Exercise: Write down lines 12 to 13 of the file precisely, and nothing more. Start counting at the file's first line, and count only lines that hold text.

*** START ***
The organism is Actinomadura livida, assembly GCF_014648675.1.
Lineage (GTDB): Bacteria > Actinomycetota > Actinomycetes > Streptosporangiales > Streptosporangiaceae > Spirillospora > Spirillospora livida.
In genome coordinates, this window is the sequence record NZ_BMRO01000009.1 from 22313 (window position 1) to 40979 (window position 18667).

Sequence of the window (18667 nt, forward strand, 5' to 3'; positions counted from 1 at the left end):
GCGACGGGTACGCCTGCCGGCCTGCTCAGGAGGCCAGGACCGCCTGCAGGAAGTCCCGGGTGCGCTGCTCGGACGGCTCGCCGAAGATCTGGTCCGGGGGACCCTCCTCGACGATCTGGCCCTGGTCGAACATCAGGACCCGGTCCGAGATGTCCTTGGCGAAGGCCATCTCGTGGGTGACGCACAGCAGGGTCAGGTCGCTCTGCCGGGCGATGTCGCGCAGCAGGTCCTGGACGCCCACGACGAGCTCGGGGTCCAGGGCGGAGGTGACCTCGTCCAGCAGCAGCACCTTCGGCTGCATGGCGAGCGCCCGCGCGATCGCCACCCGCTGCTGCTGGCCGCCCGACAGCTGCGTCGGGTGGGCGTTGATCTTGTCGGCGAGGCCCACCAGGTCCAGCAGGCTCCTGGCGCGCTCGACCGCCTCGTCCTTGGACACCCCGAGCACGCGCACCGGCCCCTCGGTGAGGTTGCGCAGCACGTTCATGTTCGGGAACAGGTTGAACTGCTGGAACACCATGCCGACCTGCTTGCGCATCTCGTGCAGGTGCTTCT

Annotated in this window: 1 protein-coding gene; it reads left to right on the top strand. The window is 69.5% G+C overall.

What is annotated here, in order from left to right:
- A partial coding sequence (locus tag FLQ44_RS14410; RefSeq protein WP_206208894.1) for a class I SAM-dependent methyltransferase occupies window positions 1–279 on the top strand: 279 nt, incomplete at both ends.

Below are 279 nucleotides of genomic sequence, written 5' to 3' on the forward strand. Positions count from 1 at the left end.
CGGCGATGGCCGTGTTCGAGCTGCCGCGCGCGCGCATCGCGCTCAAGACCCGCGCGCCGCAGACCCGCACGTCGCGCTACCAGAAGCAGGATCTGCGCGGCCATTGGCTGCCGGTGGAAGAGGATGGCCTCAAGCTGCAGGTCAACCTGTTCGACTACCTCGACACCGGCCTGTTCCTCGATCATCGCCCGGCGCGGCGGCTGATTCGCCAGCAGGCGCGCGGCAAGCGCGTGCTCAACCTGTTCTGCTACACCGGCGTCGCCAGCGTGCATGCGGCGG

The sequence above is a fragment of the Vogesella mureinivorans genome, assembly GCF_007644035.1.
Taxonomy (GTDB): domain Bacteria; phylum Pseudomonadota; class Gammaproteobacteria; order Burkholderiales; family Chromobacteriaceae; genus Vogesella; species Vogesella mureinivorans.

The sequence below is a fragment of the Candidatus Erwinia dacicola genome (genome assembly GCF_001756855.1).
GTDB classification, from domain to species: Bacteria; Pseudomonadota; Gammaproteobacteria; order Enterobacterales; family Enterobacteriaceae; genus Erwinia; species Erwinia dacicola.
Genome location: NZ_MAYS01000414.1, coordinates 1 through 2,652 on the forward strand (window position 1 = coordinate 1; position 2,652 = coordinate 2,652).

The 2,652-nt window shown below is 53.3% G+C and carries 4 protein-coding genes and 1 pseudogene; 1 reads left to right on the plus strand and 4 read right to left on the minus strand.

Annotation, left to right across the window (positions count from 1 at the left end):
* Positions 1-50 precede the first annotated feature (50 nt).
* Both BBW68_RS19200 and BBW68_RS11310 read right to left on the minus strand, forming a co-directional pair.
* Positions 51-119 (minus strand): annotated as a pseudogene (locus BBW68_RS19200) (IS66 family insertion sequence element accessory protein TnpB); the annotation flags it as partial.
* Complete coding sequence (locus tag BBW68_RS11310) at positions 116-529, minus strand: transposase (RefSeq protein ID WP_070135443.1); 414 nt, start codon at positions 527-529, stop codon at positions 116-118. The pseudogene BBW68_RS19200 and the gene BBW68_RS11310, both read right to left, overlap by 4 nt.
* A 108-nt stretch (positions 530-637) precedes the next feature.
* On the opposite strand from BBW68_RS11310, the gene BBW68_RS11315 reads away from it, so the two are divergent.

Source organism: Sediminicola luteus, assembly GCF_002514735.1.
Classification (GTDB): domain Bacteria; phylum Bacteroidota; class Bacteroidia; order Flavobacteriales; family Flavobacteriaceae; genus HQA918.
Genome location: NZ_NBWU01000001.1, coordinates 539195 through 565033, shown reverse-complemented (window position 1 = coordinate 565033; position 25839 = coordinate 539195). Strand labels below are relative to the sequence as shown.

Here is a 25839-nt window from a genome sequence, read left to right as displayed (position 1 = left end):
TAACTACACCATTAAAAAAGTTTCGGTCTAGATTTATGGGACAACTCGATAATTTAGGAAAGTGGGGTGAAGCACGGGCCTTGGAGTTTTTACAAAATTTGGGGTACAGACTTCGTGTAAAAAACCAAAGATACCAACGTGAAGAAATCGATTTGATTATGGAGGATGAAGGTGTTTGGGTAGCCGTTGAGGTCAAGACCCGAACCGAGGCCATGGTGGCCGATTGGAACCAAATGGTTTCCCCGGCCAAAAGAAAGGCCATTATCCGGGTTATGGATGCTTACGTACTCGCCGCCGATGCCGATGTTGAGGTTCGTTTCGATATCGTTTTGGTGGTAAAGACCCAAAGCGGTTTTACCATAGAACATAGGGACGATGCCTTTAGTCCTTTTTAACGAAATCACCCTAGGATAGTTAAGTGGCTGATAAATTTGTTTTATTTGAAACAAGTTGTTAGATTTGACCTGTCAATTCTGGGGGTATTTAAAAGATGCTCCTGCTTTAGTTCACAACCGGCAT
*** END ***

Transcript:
Taxonomy (GTDB): domain Bacteria; phylum Pseudomonadota; class Gammaproteobacteria; order Burkholderiales; family Chromobacteriaceae; genus Vogesella; species Vogesella mureinivorans.

The sequence below is a fragment of the Candidatus Erwinia dacicola genome (genome assembly GCF_001756855.1).